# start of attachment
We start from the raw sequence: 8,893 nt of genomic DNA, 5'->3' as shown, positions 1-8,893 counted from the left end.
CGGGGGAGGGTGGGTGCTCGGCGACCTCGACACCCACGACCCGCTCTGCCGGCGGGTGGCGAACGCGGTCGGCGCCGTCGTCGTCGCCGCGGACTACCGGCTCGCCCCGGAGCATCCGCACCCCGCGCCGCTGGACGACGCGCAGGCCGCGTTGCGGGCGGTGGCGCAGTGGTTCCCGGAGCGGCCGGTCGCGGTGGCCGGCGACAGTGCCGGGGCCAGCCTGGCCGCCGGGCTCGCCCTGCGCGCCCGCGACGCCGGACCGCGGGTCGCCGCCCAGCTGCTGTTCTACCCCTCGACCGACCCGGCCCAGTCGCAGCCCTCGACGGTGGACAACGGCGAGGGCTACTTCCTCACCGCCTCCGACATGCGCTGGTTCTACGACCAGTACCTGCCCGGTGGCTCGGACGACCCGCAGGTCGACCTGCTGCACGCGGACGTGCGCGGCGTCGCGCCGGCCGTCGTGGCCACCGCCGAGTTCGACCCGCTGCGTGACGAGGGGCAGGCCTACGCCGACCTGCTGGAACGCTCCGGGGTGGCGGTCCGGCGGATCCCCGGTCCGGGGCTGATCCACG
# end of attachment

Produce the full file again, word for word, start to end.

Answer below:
We start from the raw sequence: 8,893 nt of genomic DNA, 5'->3' as shown, positions 1-8,893 counted from the left end.
CGGGGGAGGGTGGGTGCTCGGCGACCTCGACACCCACGACCCGCTCTGCCGGCGGGTGGCGAACGCGGTCGGCGCCGTCGTCGTCGCCGCGGACTACCGGCTCGCCCCGGAGCATCCGCACCCCGCGCCGCTGGACGACGCGCAGGCCGCGTTGCGGGCGGTGGCGCAGTGGTTCCCGGAGCGGCCGGTCGCGGTGGCCGGCGACAGTGCCGGGGCCAGCCTGGCCGCCGGGCTCGCCCTGCGCGCCCGCGACGCCGGACCGCGGGTCGCCGCCCAGCTGCTGTTCTACCCCTCGACCGACCCGGCCCAGTCGCAGCCCTCGACGGTGGACAACGGCGAGGGCTACTTCCTCACCGCCTCCGACATGCGCTGGTTCTACGACCAGTACCTGCCCGGTGGCTCGGACGACCCGCAGGTCGACCTGCTGCACGCGGACGTGCGCGGCGTCGCGCCGGCCGTCGTGGCCACCGCCGAGTTCGACCCGCTGCGTGACGAGGGGCAGGCCTACGCCGACCTGCTGGAACGCTCCGGGGTGGCGGTCCGGCGGATCCCCGGTCCGGGGCTGATCCACG